INDIA - CHRISTIANITY

 

Christianity has only 2.3% of India’s population as its followers, but is still its third largest religion, after Hinduism and Islam. This religion is believed to have been introduced into India by Thomas, one of Jesus’ 12 original apostles, who visited Kerala in 52 BCE (Before our Common Era). For this reason, the Saint Thomas Christians still use an Aramaic dialect, called Syriac, in their worship.

When Thomas came to India, his first converts were the Jewish proselytes of the Cochin Jews, who had inhabited the area for some 500 years. Because Thomas had also been a Jew, he understood the beliefs and spoke Aramaic, making it far easier for him to identify with these ones. The early Christian practices had some elements of the Jewish customs. Thomas died as a martyr in Chennai.

Christianity continued to be observed and promoted throughout the centuries, but it was only when the European settlers arrived between the 1300’s and 1500’s that Christianity was enforced to such a large degree. The French, Dutch.
Image of Church of our Lady of the Immaculate Conception in Panjim, Goa, India.
Church of our Lady of the Immaculate
Conception in Panjim, Goa-India.
Portuguese and English established mission stations and committed themselves to ‘educating’ the locals regarding religion. These Europeans were Catholics and, even today, the vast majority of Christian Indians are Roman Catholics.

In addition, most of the common Protestant denominations are also represented in India. These include Methodist, Reformed, Presbyterian, Congregational, and Anglican.

Although they share a common source of information (the Bible), Christian churches have interpreted its message and incorporated non-Christian customs and traditions into their beliefs (e.g. the use of the cross and the celebration of Christmas on 25 December). This means that not all churches teach the same thing, despite defining themselves as Christian. Broadly speaking, the following teachings characterise Christianity:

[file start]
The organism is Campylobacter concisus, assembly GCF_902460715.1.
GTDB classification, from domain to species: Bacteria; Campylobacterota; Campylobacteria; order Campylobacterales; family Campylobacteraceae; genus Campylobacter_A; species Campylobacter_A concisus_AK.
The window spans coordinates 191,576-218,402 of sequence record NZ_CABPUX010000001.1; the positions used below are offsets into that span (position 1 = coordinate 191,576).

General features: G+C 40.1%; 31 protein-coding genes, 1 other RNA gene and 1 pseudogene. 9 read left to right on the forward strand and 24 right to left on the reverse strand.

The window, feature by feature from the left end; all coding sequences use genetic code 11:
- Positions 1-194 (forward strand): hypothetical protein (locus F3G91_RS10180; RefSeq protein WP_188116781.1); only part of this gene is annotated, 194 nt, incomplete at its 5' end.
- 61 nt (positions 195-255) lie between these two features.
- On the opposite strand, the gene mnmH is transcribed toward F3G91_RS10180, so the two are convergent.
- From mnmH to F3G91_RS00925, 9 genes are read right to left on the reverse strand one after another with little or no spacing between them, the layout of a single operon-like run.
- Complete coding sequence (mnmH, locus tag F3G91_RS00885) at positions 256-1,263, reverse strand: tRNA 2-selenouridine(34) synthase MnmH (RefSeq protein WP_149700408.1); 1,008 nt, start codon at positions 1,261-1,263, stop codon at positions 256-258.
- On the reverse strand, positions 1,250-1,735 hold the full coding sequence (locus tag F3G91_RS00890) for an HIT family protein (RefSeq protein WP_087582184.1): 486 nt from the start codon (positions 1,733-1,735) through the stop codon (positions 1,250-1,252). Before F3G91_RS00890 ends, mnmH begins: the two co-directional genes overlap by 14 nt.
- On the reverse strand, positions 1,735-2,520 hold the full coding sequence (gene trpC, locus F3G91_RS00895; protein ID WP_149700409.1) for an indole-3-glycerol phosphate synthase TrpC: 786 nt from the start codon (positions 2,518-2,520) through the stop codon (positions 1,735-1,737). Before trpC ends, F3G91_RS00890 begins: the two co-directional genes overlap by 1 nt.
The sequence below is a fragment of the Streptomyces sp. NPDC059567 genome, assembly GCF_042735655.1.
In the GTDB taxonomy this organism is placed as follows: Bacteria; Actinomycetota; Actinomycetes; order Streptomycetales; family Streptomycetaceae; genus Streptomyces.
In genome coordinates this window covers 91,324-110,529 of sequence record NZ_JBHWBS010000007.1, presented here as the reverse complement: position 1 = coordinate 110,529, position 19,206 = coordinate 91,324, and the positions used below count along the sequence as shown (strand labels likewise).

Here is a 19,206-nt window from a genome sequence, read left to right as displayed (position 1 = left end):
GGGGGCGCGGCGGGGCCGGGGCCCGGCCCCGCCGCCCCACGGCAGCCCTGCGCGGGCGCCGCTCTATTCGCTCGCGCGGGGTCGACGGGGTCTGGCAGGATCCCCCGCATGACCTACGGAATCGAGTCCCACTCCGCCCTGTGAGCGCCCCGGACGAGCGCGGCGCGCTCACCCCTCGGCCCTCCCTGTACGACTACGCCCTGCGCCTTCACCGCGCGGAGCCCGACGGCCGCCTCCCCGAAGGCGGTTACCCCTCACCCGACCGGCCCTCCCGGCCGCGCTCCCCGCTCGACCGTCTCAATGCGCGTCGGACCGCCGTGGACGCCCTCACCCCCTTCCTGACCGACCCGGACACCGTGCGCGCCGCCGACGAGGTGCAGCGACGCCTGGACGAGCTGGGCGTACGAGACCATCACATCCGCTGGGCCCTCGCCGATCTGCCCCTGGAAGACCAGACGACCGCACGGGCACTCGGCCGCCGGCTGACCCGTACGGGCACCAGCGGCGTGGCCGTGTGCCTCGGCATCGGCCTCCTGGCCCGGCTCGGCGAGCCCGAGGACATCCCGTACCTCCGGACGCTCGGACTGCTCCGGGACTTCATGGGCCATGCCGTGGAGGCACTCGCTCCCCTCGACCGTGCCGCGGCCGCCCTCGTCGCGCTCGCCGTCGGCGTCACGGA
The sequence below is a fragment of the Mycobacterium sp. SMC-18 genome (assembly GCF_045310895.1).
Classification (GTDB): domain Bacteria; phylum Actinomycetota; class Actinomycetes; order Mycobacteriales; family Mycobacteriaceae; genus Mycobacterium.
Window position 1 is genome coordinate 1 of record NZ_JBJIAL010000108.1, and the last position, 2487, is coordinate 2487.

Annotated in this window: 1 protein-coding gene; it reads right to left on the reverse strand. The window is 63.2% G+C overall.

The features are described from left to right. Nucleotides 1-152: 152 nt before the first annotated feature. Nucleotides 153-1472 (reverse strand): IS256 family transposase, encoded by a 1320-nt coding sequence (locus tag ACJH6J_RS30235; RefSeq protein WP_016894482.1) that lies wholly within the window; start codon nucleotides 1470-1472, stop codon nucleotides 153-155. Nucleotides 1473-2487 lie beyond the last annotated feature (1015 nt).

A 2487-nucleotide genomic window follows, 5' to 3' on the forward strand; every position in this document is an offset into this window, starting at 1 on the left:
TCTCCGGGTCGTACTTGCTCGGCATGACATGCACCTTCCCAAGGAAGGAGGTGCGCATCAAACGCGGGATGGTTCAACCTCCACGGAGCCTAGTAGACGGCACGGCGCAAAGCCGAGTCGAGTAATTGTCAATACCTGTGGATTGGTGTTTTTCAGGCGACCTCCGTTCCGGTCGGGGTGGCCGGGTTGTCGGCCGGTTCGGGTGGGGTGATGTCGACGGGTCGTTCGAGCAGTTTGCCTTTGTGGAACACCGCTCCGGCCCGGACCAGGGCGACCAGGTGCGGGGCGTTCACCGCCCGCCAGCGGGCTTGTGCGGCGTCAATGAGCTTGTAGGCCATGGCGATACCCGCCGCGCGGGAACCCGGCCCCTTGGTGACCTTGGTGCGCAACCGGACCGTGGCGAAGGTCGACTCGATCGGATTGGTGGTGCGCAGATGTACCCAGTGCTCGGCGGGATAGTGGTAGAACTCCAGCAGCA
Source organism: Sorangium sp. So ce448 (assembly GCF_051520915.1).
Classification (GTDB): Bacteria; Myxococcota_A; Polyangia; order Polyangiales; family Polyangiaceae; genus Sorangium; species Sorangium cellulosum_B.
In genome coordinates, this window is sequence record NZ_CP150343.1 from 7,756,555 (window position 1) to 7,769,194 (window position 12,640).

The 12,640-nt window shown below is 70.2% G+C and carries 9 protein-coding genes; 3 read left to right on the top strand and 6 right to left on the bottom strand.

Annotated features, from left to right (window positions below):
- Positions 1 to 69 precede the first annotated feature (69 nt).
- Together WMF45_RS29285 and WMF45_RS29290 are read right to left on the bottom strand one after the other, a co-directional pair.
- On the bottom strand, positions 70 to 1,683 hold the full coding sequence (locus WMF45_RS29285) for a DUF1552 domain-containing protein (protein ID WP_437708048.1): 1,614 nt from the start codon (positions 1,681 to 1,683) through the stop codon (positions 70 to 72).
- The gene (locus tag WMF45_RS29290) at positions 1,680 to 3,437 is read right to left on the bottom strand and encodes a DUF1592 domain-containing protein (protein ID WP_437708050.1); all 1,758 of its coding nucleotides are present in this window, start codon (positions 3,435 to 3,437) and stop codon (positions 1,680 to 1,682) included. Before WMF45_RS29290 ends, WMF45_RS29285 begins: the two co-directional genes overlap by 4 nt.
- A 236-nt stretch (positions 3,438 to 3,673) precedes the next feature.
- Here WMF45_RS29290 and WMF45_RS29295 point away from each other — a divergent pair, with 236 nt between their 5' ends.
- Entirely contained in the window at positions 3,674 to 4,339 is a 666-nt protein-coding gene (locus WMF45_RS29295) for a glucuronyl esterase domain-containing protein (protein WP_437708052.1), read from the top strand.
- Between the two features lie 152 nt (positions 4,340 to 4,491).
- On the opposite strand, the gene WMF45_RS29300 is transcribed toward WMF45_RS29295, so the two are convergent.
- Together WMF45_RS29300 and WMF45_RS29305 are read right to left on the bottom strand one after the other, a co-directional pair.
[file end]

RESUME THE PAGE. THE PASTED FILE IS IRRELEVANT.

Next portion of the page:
1. There is one Almighty God, who created all things.
2. Some churches promote the teaching of the Trinity, which asserts that God; His son, Jesus and His active force, the Holy Spirit, are all one. Other churches teach that this contradicts with the notion of God not being able to die, while it was necessary for Jesus to die as a ransom sacrifice.
3. God is everywhere.
4. God displays four main qualities – love, justice, wisdom and power.
5. God, Jesus, the Devil and the angels are spiritual beings.
6. God is the sovereign, the only rightful ruler of the world.
7. God is infinite and eternal, having had no creator. This also conflicts with the trinity teaching as the Bible clearly states that Jesus was created.
8. Jesus became a man on Earth, born to a human virgin through a miraculous conception.
9. Jesus died for mankind’s sin as he was the only other perfect man (apart from Adam), a propitiatory balance which was required to buy back the gift that Adam lost through disobedience (eternal life).
10. All human beings are sinful.
11. Sin separates us from God.
12. The Bible is from God, who inspired men to convey His thoughts in writing.
13. The Bible is for establishing God’s laws, principles and requirements for mankind.
14. Although the Bible mentions eternal life on a Paradise Earth, most Christian churches teach that the reward for being faithful is a heavenly life, while punishment involves burning in a fiery torment, called Hell, forever.
15. Satan the Devil will eventually be destroyed.
16. God will create a new heaven and a new Earth in which righteousness is to dwell. This is in line with the scriptures that mention eternal life on Earth.


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